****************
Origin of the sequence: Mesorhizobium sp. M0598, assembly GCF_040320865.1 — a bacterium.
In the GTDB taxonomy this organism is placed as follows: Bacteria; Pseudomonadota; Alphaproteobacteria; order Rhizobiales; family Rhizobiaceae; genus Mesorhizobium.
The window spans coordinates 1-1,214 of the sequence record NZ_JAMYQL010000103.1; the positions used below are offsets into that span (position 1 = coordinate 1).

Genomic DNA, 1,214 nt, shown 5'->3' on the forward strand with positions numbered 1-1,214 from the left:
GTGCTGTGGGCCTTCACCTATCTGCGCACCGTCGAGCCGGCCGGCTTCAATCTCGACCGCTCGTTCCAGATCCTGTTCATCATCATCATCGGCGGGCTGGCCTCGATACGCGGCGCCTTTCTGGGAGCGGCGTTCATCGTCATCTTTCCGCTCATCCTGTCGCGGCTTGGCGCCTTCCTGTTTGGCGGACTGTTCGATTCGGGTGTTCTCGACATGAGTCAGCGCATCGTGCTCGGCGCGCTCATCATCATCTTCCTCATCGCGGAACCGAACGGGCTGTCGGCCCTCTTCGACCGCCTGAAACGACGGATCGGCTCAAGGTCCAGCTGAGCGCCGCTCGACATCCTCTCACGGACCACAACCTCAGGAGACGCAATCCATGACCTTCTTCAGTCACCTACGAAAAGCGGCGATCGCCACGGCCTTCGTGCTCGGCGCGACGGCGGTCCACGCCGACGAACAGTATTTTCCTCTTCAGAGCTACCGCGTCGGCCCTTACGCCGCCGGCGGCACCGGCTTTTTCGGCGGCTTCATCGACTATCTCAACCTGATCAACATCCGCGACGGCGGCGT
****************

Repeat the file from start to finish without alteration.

Origin of the sequence: Mesorhizobium sp. M0598, assembly GCF_040320865.1 — a bacterium.
In the GTDB taxonomy this organism is placed as follows: Bacteria; Pseudomonadota; Alphaproteobacteria; order Rhizobiales; family Rhizobiaceae; genus Mesorhizobium.
The window spans coordinates 1-1,214 of the sequence record NZ_JAMYQL010000103.1; the positions used below are offsets into that span (position 1 = coordinate 1).

Genomic DNA, 1,214 nt, shown 5'->3' on the forward strand with positions numbered 1-1,214 from the left:
GTGCTGTGGGCCTTCACCTATCTGCGCACCGTCGAGCCGGCCGGCTTCAATCTCGACCGCTCGTTCCAGATCCTGTTCATCATCATCATCGGCGGGCTGGCCTCGATACGCGGCGCCTTTCTGGGAGCGGCGTTCATCGTCATCTTTCCGCTCATCCTGTCGCGGCTTGGCGCCTTCCTGTTTGGCGGACTGTTCGATTCGGGTGTTCTCGACATGAGTCAGCGCATCGTGCTCGGCGCGCTCATCATCATCTTCCTCATCGCGGAACCGAACGGGCTGTCGGCCCTCTTCGACCGCCTGAAACGACGGATCGGCTCAAGGTCCAGCTGAGCGCCGCTCGACATCCTCTCACGGACCACAACCTCAGGAGACGCAATCCATGACCTTCTTCAGTCACCTACGAAAAGCGGCGATCGCCACGGCCTTCGTGCTCGGCGCGACGGCGGTCCACGCCGACGAACAGTATTTTCCTCTTCAGAGCTACCGCGTCGGCCCTTACGCCGCCGGCGGCACCGGCTTTTTCGGCGGCTTCATCGACTATCTCAACCTGATCAACATCCGCGACGGCGGCGT